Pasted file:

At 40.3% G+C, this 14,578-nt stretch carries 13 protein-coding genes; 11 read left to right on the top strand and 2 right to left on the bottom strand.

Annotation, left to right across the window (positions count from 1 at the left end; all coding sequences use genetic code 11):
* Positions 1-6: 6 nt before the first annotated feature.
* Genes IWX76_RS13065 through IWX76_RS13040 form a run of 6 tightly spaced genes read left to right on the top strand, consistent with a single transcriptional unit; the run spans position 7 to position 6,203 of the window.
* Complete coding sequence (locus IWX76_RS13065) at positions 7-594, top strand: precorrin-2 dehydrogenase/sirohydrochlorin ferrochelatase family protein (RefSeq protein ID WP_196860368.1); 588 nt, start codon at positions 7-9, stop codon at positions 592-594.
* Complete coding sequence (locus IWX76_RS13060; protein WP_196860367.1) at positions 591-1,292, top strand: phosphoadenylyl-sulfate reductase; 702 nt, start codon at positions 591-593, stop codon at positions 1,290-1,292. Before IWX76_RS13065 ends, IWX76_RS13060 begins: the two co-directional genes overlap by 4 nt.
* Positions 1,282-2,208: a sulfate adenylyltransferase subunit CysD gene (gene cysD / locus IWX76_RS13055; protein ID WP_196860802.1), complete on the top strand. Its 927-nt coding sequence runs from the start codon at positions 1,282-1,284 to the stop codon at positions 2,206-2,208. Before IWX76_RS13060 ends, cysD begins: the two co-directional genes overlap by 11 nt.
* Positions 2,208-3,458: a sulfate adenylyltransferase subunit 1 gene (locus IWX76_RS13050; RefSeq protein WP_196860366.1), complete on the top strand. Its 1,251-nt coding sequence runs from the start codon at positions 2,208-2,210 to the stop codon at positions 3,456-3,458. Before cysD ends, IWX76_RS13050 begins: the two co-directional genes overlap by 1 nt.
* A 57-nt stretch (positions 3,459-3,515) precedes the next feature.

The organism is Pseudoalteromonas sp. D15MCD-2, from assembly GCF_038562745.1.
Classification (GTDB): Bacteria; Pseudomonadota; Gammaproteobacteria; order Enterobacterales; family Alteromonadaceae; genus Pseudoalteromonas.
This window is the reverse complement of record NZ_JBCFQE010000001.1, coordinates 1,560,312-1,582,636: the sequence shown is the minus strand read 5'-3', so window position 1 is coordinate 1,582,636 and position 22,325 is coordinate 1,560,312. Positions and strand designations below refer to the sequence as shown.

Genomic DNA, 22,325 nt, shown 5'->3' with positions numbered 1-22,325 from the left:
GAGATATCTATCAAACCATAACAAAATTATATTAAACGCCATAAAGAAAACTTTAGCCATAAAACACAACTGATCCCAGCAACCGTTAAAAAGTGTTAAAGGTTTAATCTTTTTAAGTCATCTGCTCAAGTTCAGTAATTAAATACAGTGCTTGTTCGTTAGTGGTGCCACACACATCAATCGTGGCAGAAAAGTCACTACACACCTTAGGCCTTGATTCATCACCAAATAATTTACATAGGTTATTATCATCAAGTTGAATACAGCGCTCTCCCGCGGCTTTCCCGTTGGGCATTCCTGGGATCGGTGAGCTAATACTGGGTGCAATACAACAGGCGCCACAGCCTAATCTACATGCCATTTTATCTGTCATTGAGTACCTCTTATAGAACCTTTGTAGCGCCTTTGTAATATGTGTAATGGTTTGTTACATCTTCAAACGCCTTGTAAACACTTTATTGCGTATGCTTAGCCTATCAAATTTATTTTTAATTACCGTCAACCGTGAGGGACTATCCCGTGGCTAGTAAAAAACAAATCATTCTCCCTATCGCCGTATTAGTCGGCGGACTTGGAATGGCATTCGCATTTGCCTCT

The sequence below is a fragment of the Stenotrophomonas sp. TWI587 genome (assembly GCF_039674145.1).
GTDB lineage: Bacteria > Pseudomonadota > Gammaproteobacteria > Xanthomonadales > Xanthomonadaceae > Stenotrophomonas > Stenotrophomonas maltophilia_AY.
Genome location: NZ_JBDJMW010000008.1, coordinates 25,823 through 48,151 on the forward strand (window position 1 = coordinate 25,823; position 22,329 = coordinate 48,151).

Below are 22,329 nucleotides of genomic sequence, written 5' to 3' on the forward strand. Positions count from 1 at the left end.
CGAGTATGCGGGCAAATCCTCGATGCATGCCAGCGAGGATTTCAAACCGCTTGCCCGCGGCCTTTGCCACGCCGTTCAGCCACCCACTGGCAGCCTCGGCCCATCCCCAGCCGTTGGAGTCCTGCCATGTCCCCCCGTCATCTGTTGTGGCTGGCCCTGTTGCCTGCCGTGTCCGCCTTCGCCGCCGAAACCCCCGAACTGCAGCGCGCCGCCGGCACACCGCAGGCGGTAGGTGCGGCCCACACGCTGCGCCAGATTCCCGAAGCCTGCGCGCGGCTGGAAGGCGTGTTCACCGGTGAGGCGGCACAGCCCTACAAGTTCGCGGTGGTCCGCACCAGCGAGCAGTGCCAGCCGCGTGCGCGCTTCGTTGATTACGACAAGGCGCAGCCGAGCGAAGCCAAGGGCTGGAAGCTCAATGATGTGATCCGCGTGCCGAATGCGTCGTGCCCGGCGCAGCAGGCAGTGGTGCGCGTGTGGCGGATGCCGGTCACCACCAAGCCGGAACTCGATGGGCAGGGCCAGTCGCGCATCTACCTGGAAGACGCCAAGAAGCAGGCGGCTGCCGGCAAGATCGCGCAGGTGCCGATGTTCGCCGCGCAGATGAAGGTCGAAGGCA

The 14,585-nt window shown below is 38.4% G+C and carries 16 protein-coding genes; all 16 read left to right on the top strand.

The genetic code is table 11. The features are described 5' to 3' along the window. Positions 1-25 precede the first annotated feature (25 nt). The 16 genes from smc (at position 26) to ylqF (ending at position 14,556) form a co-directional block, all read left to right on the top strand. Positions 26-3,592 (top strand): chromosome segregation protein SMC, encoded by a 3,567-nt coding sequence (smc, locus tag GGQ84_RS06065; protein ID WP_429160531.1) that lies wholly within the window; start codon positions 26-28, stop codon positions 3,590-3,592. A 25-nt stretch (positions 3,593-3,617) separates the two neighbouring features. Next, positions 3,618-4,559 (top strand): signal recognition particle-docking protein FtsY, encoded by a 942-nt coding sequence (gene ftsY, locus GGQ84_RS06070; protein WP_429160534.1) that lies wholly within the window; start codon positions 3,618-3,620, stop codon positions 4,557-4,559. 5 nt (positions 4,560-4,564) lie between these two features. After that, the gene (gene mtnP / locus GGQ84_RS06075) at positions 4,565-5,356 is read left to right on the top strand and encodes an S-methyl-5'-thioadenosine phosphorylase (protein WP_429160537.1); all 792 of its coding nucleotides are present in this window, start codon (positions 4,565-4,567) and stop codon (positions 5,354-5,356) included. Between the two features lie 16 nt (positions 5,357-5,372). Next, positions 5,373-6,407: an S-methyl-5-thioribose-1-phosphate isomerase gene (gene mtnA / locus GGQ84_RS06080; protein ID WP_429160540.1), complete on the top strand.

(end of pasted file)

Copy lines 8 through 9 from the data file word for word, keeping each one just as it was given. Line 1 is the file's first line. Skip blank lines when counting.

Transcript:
* Positions 2,208-3,458: a sulfate adenylyltransferase subunit 1 gene (locus IWX76_RS13050; RefSeq protein WP_196860366.1), complete on the top strand. Its 1,251-nt coding sequence runs from the start codon at positions 2,208-2,210 to the stop codon at positions 3,456-3,458. Before cysD ends, IWX76_RS13050 begins: the two co-directional genes overlap by 1 nt.
* A 57-nt stretch (positions 3,459-3,515) precedes the next feature.